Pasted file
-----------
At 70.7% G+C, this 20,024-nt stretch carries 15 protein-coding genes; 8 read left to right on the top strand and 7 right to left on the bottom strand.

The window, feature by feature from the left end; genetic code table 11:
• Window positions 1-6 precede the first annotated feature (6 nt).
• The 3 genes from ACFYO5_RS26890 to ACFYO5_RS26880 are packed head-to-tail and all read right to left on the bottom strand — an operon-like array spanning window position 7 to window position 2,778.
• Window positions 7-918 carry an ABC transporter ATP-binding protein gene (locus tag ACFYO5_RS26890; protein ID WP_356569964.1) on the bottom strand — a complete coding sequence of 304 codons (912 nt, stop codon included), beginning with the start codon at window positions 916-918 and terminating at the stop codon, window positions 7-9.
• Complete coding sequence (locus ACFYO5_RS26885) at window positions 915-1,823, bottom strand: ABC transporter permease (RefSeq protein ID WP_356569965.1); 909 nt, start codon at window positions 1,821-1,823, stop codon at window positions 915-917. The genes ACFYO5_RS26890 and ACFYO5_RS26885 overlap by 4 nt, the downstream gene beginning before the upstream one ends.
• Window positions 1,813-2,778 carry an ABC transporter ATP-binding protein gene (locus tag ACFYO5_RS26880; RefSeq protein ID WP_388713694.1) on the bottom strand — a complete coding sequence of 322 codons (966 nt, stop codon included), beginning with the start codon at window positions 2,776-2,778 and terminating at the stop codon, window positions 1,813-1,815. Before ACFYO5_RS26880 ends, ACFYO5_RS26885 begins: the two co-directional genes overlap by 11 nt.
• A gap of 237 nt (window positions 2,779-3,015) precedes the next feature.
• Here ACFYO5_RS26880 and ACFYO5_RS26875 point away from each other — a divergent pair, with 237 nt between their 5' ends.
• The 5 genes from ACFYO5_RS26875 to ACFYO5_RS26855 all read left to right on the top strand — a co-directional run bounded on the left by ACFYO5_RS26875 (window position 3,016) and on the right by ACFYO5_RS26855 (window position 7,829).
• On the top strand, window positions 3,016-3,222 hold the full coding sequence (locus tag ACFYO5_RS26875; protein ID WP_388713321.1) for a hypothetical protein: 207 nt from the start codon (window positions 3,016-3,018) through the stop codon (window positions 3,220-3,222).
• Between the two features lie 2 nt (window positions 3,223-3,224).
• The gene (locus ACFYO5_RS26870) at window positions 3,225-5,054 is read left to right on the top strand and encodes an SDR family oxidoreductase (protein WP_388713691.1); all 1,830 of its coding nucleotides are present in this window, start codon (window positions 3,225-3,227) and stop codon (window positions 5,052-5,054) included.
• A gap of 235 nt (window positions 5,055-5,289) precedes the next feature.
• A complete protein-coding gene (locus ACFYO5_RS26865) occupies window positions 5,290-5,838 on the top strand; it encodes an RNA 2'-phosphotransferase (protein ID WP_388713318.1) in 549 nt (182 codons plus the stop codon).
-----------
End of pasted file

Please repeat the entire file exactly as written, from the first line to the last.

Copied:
At 70.7% G+C, this 20,024-nt stretch carries 15 protein-coding genes; 8 read left to right on the top strand and 7 right to left on the bottom strand.

The window, feature by feature from the left end; genetic code table 11:
• Window positions 1-6 precede the first annotated feature (6 nt).
• The 3 genes from ACFYO5_RS26890 to ACFYO5_RS26880 are packed head-to-tail and all read right to left on the bottom strand — an operon-like array spanning window position 7 to window position 2,778.
• Window positions 7-918 carry an ABC transporter ATP-binding protein gene (locus tag ACFYO5_RS26890; protein ID WP_356569964.1) on the bottom strand — a complete coding sequence of 304 codons (912 nt, stop codon included), beginning with the start codon at window positions 916-918 and terminating at the stop codon, window positions 7-9.
• Complete coding sequence (locus ACFYO5_RS26885) at window positions 915-1,823, bottom strand: ABC transporter permease (RefSeq protein ID WP_356569965.1); 909 nt, start codon at window positions 1,821-1,823, stop codon at window positions 915-917. The genes ACFYO5_RS26890 and ACFYO5_RS26885 overlap by 4 nt, the downstream gene beginning before the upstream one ends.
• Window positions 1,813-2,778 carry an ABC transporter ATP-binding protein gene (locus tag ACFYO5_RS26880; RefSeq protein ID WP_388713694.1) on the bottom strand — a complete coding sequence of 322 codons (966 nt, stop codon included), beginning with the start codon at window positions 2,776-2,778 and terminating at the stop codon, window positions 1,813-1,815. Before ACFYO5_RS26880 ends, ACFYO5_RS26885 begins: the two co-directional genes overlap by 11 nt.
• A gap of 237 nt (window positions 2,779-3,015) precedes the next feature.
• Here ACFYO5_RS26880 and ACFYO5_RS26875 point away from each other — a divergent pair, with 237 nt between their 5' ends.
• The 5 genes from ACFYO5_RS26875 to ACFYO5_RS26855 all read left to right on the top strand — a co-directional run bounded on the left by ACFYO5_RS26875 (window position 3,016) and on the right by ACFYO5_RS26855 (window position 7,829).
• On the top strand, window positions 3,016-3,222 hold the full coding sequence (locus tag ACFYO5_RS26875; protein ID WP_388713321.1) for a hypothetical protein: 207 nt from the start codon (window positions 3,016-3,018) through the stop codon (window positions 3,220-3,222).
• Between the two features lie 2 nt (window positions 3,223-3,224).
• The gene (locus ACFYO5_RS26870) at window positions 3,225-5,054 is read left to right on the top strand and encodes an SDR family oxidoreductase (protein WP_388713691.1); all 1,830 of its coding nucleotides are present in this window, start codon (window positions 3,225-3,227) and stop codon (window positions 5,052-5,054) included.
• A gap of 235 nt (window positions 5,055-5,289) precedes the next feature.
• A complete protein-coding gene (locus ACFYO5_RS26865) occupies window positions 5,290-5,838 on the top strand; it encodes an RNA 2'-phosphotransferase (protein ID WP_388713318.1) in 549 nt (182 codons plus the stop codon).